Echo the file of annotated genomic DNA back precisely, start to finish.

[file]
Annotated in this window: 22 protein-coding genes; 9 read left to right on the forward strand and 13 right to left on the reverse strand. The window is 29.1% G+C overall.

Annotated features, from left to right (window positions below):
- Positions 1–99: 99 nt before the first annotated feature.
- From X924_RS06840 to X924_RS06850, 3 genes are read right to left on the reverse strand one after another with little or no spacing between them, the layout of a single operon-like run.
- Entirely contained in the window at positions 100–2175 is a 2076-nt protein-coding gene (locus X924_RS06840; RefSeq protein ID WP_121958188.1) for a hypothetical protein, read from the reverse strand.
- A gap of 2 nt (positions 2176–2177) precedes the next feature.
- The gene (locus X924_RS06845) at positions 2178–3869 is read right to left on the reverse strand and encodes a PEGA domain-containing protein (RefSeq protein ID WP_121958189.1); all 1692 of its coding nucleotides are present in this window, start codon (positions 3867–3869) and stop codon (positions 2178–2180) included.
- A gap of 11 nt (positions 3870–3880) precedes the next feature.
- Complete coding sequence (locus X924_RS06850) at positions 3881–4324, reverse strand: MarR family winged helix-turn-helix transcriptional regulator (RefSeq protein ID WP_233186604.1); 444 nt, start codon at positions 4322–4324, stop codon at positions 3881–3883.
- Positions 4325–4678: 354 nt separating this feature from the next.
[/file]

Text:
Annotated in this window: 22 protein-coding genes; 9 read left to right on the forward strand and 13 right to left on the reverse strand. The window is 29.1% G+C overall.

Annotated features, from left to right (window positions below):
- Positions 1–99: 99 nt before the first annotated feature.
- From X924_RS06840 to X924_RS06850, 3 genes are read right to left on the reverse strand one after another with little or no spacing between them, the layout of a single operon-like run.
- Entirely contained in the window at positions 100–2175 is a 2076-nt protein-coding gene (locus X924_RS06840; RefSeq protein ID WP_121958188.1) for a hypothetical protein, read from the reverse strand.
- A gap of 2 nt (positions 2176–2177) precedes the next feature.
- The gene (locus X924_RS06845) at positions 2178–3869 is read right to left on the reverse strand and encodes a PEGA domain-containing protein (RefSeq protein ID WP_121958189.1); all 1692 of its coding nucleotides are present in this window, start codon (positions 3867–3869) and stop codon (positions 2178–2180) included.
- A gap of 11 nt (positions 3870–3880) precedes the next feature.
- Complete coding sequence (locus X924_RS06850) at positions 3881–4324, reverse strand: MarR family winged helix-turn-helix transcriptional regulator (RefSeq protein ID WP_233186604.1); 444 nt, start codon at positions 4322–4324, stop codon at positions 3881–3883.
- Positions 4325–4678: 354 nt separating this feature from the next.